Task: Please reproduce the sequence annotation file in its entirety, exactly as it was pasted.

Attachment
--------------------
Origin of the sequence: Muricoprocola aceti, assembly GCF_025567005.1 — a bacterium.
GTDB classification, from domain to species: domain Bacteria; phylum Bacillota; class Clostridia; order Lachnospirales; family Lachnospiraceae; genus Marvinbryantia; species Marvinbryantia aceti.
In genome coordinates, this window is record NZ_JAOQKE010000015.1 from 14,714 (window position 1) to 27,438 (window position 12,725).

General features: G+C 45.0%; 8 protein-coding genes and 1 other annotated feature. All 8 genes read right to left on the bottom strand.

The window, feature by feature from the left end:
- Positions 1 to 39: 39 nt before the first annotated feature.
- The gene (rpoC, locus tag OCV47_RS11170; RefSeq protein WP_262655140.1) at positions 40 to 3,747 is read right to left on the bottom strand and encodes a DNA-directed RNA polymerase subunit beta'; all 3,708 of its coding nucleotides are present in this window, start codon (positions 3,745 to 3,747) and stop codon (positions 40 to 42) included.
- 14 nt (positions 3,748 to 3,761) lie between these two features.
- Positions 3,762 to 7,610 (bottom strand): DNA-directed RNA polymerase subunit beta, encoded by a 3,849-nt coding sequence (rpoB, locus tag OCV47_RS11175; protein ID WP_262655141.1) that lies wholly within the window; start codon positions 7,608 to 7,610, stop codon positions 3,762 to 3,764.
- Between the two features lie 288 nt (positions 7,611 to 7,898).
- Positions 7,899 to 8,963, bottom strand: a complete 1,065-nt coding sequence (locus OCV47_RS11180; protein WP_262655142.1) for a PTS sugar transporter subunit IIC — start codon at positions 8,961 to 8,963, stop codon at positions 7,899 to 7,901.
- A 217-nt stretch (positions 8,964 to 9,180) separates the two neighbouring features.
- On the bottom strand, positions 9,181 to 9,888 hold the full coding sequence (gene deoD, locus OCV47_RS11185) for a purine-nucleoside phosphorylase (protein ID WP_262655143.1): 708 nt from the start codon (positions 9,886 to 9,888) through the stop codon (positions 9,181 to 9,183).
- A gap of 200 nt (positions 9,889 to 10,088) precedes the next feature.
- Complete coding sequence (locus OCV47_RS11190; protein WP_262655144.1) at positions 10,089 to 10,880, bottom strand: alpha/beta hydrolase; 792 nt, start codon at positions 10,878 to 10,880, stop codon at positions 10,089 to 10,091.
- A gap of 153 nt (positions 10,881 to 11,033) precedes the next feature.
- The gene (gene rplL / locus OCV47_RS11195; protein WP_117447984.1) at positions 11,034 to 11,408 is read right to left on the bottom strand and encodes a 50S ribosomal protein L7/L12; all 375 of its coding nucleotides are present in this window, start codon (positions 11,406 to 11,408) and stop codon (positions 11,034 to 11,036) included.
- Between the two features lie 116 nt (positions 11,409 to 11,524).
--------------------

Origin of the sequence: Muricoprocola aceti, assembly GCF_025567005.1 — a bacterium.
GTDB classification, from domain to species: domain Bacteria; phylum Bacillota; class Clostridia; order Lachnospirales; family Lachnospiraceae; genus Marvinbryantia; species Marvinbryantia aceti.
In genome coordinates, this window is record NZ_JAOQKE010000015.1 from 14,714 (window position 1) to 27,438 (window position 12,725).

General features: G+C 45.0%; 8 protein-coding genes and 1 other annotated feature. All 8 genes read right to left on the bottom strand.

The window, feature by feature from the left end:
- Positions 1 to 39: 39 nt before the first annotated feature.
- The gene (rpoC, locus tag OCV47_RS11170; RefSeq protein WP_262655140.1) at positions 40 to 3,747 is read right to left on the bottom strand and encodes a DNA-directed RNA polymerase subunit beta'; all 3,708 of its coding nucleotides are present in this window, start codon (positions 3,745 to 3,747) and stop codon (positions 40 to 42) included.
- 14 nt (positions 3,748 to 3,761) lie between these two features.
- Positions 3,762 to 7,610 (bottom strand): DNA-directed RNA polymerase subunit beta, encoded by a 3,849-nt coding sequence (rpoB, locus tag OCV47_RS11175; protein ID WP_262655141.1) that lies wholly within the window; start codon positions 7,608 to 7,610, stop codon positions 3,762 to 3,764.
- Between the two features lie 288 nt (positions 7,611 to 7,898).
- Positions 7,899 to 8,963, bottom strand: a complete 1,065-nt coding sequence (locus OCV47_RS11180; protein WP_262655142.1) for a PTS sugar transporter subunit IIC — start codon at positions 8,961 to 8,963, stop codon at positions 7,899 to 7,901.
- A 217-nt stretch (positions 8,964 to 9,180) separates the two neighbouring features.
- On the bottom strand, positions 9,181 to 9,888 hold the full coding sequence (gene deoD, locus OCV47_RS11185) for a purine-nucleoside phosphorylase (protein ID WP_262655143.1): 708 nt from the start codon (positions 9,886 to 9,888) through the stop codon (positions 9,181 to 9,183).
- A gap of 200 nt (positions 9,889 to 10,088) precedes the next feature.
- Complete coding sequence (locus OCV47_RS11190; protein WP_262655144.1) at positions 10,089 to 10,880, bottom strand: alpha/beta hydrolase; 792 nt, start codon at positions 10,878 to 10,880, stop codon at positions 10,089 to 10,091.
- A gap of 153 nt (positions 10,881 to 11,033) precedes the next feature.
- The gene (gene rplL / locus OCV47_RS11195; protein WP_117447984.1) at positions 11,034 to 11,408 is read right to left on the bottom strand and encodes a 50S ribosomal protein L7/L12; all 375 of its coding nucleotides are present in this window, start codon (positions 11,406 to 11,408) and stop codon (positions 11,034 to 11,036) included.
- Between the two features lie 116 nt (positions 11,409 to 11,524).